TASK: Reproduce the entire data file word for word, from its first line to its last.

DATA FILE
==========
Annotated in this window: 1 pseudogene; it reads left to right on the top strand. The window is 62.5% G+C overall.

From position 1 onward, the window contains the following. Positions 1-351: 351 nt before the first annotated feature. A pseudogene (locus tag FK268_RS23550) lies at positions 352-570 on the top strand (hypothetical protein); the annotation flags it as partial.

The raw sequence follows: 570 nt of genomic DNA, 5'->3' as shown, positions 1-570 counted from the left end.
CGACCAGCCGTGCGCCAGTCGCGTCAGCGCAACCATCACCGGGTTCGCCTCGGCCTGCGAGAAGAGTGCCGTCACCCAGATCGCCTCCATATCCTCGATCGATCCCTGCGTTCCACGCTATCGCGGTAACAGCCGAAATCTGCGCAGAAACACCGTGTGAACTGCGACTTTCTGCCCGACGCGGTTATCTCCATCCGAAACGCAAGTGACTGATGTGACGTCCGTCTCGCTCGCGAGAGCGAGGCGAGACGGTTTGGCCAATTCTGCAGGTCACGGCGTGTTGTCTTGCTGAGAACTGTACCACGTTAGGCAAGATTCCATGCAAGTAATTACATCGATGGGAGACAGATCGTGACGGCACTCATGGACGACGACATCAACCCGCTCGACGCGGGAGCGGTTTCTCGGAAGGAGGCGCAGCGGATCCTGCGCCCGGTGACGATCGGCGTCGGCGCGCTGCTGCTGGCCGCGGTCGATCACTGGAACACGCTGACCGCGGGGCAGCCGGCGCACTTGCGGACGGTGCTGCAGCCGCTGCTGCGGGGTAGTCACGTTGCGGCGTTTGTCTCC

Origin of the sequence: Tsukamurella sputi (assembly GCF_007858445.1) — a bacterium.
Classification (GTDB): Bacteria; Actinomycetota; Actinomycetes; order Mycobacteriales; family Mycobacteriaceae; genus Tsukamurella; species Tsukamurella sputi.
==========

Annotated in this window: 1 pseudogene; it reads left to right on the top strand. The window is 62.5% G+C overall.

From position 1 onward, the window contains the following. Positions 1-351: 351 nt before the first annotated feature. A pseudogene (locus tag FK268_RS23550) lies at positions 352-570 on the top strand (hypothetical protein); the annotation flags it as partial.

The raw sequence follows: 570 nt of genomic DNA, 5'->3' as shown, positions 1-570 counted from the left end.
CGACCAGCCGTGCGCCAGTCGCGTCAGCGCAACCATCACCGGGTTCGCCTCGGCCTGCGAGAAGAGTGCCGTCACCCAGATCGCCTCCATATCCTCGATCGATCCCTGCGTTCCACGCTATCGCGGTAACAGCCGAAATCTGCGCAGAAACACCGTGTGAACTGCGACTTTCTGCCCGACGCGGTTATCTCCATCCGAAACGCAAGTGACTGATGTGACGTCCGTCTCGCTCGCGAGAGCGAGGCGAGACGGTTTGGCCAATTCTGCAGGTCACGGCGTGTTGTCTTGCTGAGAACTGTACCACGTTAGGCAAGATTCCATGCAAGTAATTACATCGATGGGAGACAGATCGTGACGGCACTCATGGACGACGACATCAACCCGCTCGACGCGGGAGCGGTTTCTCGGAAGGAGGCGCAGCGGATCCTGCGCCCGGTGACGATCGGCGTCGGCGCGCTGCTGCTGGCCGCGGTCGATCACTGGAACACGCTGACCGCGGGGCAGCCGGCGCACTTGCGGACGGTGCTGCAGCCGCTGCTGCGGGGTAGTCACGTTGCGGCGTTTGTCTCC

Origin of the sequence: Tsukamurella sputi (assembly GCF_007858445.1) — a bacterium.
Classification (GTDB): Bacteria; Actinomycetota; Actinomycetes; order Mycobacteriales; family Mycobacteriaceae; genus Tsukamurella; species Tsukamurella sputi.